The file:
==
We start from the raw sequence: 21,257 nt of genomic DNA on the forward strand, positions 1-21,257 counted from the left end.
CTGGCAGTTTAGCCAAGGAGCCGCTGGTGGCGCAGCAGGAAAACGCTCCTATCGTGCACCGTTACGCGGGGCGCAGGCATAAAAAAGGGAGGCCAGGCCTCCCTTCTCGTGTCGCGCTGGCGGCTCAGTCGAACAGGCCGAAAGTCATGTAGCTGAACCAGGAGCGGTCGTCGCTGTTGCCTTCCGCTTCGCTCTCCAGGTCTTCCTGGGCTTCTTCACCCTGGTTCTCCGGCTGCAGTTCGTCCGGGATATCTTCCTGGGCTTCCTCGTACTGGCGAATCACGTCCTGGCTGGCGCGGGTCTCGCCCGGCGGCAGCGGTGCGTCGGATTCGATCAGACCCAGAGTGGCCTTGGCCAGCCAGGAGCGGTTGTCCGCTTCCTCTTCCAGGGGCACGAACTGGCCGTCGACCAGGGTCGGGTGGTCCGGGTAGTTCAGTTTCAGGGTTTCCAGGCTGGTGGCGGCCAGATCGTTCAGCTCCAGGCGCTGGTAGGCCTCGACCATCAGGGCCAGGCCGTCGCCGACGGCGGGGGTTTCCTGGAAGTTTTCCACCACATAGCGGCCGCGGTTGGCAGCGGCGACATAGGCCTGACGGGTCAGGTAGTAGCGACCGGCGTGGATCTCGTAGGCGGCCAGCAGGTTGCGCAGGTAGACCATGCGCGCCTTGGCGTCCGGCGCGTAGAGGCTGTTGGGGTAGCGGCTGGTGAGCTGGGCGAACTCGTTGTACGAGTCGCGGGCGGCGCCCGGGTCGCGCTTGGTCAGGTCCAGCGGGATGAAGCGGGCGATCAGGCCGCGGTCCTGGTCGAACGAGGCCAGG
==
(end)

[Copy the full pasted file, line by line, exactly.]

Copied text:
We start from the raw sequence: 21,257 nt of genomic DNA on the forward strand, positions 1-21,257 counted from the left end.
CTGGCAGTTTAGCCAAGGAGCCGCTGGTGGCGCAGCAGGAAAACGCTCCTATCGTGCACCGTTACGCGGGGCGCAGGCATAAAAAAGGGAGGCCAGGCCTCCCTTCTCGTGTCGCGCTGGCGGCTCAGTCGAACAGGCCGAAAGTCATGTAGCTGAACCAGGAGCGGTCGTCGCTGTTGCCTTCCGCTTCGCTCTCCAGGTCTTCCTGGGCTTCTTCACCCTGGTTCTCCGGCTGCAGTTCGTCCGGGATATCTTCCTGGGCTTCCTCGTACTGGCGAATCACGTCCTGGCTGGCGCGGGTCTCGCCCGGCGGCAGCGGTGCGTCGGATTCGATCAGACCCAGAGTGGCCTTGGCCAGCCAGGAGCGGTTGTCCGCTTCCTCTTCCAGGGGCACGAACTGGCCGTCGACCAGGGTCGGGTGGTCCGGGTAGTTCAGTTTCAGGGTTTCCAGGCTGGTGGCGGCCAGATCGTTCAGCTCCAGGCGCTGGTAGGCCTCGACCATCAGGGCCAGGCCGTCGCCGACGGCGGGGGTTTCCTGGAAGTTTTCCACCACATAGCGGCCGCGGTTGGCAGCGGCGACATAGGCCTGACGGGTCAGGTAGTAGCGACCGGCGTGGATCTCGTAGGCGGCCAGCAGGTTGCGCAGGTAGACCATGCGCGCCTTGGCGTCCGGCGCGTAGAGGCTGTTGGGGTAGCGGCTGGTGAGCTGGGCGAACTCGTTGTACGAGTCGCGGGCGGCGCCCGGGTCGCGCTTGGTCAGGTCCAGCGGGATGAAGCGGGCGATCAGGCCGCGGTCCTGGTCGAACGAGGCCAGG